In 2021, 61% of respondents from the Latin America and Caribbean (LAC) region expressed support for democracy over all other forms of government. This statistic is slightly higher than that of the past four years but still lower than the 68% level of support in 2010. While the majority of the respondents support democratic ideals, satisfaction with their democratic government remains low. On average, 43% of respondents are satisfied with their country’s democracy. This level of satisfaction remains lower than the 57%  statistic in 2010. 

More than half of the respondents from 16 out of the 20 LAC countries preferred guaranteed basic income and services even if there were no governmental elections. However, the majority of respondents from all the LAC countries surveyed preferred freedom of expression over guaranteed basic income and services. Majorities across the LAC region preferred direct citizen vote over elected representatives. 

Overall, the report finds that the 2021 survey shows a lack of public commitment to electoral democracy in the region. It claims that, across the LAC region, people are losing confidence in democracy because they have become disillusioned with their elections and their elected representatives. 

Trust in elections and electoral integrity

The AmericasBarometer survey provides a cross-national and over-time analysis of trust in elections.

In 2021, trust in elections increased from 2020 but remained low; a majority of respondents from only four out of the 20 LAC countries surveyed expressed trust in elections. Out of the whole sample, 42% expressed trust in elections, slightly higher than the 38% from the 2018-19 survey but lower than the 44% from the 2012 survey. 

Moreover, the majority of respondents from all of the LAC countries surveyed expressed doubts about ballot secrecy. Per the report, respondents believe that politicians can at least sometimes find out for whom citizens voted. The majority of respondents from across the LAC countries surveyed believe that foreign governments sometimes or always influence election results. 

In general, the report finds that overall trust in elections has recovered somewhat from 2020, while most of the public remains skeptical about the integrity of elections in their countries. According to the report, this view on election integrity poses a potential threat to the health of democracy across the region.

Rule of law: Corruption, crime and justice for gender-based violence

The rule of law section of the report focused on respondents’ experiences with corruption and crime, perception of political corruption and neighborhood insecurity and expectations regarding police and judicial response to gender-based violence.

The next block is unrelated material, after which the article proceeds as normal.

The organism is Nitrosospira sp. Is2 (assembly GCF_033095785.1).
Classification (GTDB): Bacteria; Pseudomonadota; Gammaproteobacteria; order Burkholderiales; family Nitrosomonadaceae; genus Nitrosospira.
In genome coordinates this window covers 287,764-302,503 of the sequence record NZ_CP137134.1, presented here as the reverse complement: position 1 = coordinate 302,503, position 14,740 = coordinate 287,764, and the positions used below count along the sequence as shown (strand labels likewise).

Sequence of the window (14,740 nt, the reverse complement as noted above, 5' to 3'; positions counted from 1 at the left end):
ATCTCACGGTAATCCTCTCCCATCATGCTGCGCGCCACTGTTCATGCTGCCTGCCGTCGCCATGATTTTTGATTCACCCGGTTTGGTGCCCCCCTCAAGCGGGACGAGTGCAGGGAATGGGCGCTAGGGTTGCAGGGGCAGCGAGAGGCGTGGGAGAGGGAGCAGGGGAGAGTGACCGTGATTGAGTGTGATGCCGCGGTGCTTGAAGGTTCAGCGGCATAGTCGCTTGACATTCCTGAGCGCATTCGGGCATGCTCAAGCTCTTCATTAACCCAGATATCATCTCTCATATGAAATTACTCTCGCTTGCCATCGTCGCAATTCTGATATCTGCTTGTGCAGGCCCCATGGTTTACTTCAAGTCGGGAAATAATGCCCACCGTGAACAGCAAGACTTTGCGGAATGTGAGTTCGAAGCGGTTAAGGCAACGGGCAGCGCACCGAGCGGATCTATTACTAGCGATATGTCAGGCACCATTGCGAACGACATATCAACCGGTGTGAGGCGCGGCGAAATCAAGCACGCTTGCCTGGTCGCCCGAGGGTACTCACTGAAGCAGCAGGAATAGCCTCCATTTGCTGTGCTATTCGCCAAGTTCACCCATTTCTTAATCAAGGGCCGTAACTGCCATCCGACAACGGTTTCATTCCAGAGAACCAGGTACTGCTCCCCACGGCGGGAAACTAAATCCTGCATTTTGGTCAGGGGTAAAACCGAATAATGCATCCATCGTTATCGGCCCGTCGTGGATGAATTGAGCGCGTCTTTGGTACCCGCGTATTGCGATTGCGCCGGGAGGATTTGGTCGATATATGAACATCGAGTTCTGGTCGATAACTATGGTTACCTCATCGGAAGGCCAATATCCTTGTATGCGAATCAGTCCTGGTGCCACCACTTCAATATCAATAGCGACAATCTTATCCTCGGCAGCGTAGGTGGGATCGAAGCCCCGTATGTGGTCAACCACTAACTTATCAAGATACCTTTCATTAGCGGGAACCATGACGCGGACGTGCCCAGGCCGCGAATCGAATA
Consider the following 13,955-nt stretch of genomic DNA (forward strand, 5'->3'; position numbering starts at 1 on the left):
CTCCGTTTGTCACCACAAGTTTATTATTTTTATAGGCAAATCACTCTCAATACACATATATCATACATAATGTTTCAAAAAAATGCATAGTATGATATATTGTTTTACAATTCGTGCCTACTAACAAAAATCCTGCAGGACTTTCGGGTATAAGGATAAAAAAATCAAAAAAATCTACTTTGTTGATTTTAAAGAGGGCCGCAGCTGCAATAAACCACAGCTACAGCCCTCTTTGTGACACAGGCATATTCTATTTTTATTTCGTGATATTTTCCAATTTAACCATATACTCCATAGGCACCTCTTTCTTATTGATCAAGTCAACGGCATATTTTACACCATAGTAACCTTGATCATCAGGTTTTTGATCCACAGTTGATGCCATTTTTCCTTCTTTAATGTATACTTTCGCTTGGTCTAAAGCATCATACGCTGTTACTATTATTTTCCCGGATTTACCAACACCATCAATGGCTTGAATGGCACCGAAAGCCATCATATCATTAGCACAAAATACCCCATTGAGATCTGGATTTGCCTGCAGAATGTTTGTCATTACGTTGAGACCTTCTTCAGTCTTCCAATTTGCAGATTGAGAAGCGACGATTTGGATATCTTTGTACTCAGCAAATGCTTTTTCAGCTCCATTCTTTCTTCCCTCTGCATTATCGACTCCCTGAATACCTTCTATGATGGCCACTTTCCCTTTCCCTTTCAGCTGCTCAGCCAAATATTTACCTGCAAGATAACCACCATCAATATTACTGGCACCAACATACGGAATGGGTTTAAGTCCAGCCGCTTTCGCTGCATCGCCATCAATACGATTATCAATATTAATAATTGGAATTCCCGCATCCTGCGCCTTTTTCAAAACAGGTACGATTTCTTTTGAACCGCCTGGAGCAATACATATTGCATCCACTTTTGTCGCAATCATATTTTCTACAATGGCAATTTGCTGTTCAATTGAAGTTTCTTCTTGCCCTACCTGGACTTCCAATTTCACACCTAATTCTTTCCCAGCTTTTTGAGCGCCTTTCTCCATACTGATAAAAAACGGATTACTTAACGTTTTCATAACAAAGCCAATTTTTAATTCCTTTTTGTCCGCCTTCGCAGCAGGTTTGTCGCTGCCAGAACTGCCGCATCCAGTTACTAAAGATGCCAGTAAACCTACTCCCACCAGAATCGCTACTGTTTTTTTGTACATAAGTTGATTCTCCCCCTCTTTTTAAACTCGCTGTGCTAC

Less than 33% of respondents from half of the LAC countries surveyed claim their basic rights are protected. In addition, most citizens in the LAC region believe that political corruption in their country is widespread; about one in four respondents say that all politicians in their country are involved in corruption. These statements are reflected in the level of bribe solicitation by public officials in LAC countries. Ten percent of respondents from the LAC regions have been solicited for bribes, the highest in AmericasBarometer history. In 2010, only 6% of respondents reported bribe solicitation by public officials. 

Per the report, crime is also a significant problem in the LAC region; one in five respondents reported being a victim of a crime. However, crime victimization in the region slightly decreased in 2021 (21% of respondents) compared to the past four years. 

In 2021, the AmericasBarometer included a new section examining justice for gender-based violence. The majority of respondents across the LAC region believe that gender-based violence is resolved justly by the police and the justice system.

While corruption and crime remain prevalent in most of the countries across the region, the report shows that public perception of justice for gender-based violence is positive.

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About the Contributors
Ryder Li, Staff Writer
Ryder Li ('24) is a student in the School of Engineering planning to major in biomedical engineering. He enjoys exploring new food and watching YouTube. You can reach him at [email protected].
Emery Little, Former Social Media Director
Emery Little (‘22) is from Birmingham, AL. She majored in communication of science and technology and Spanish. In her free time, she loves to design graphics, follow tech news and run her photography business. She can be reached at [email protected].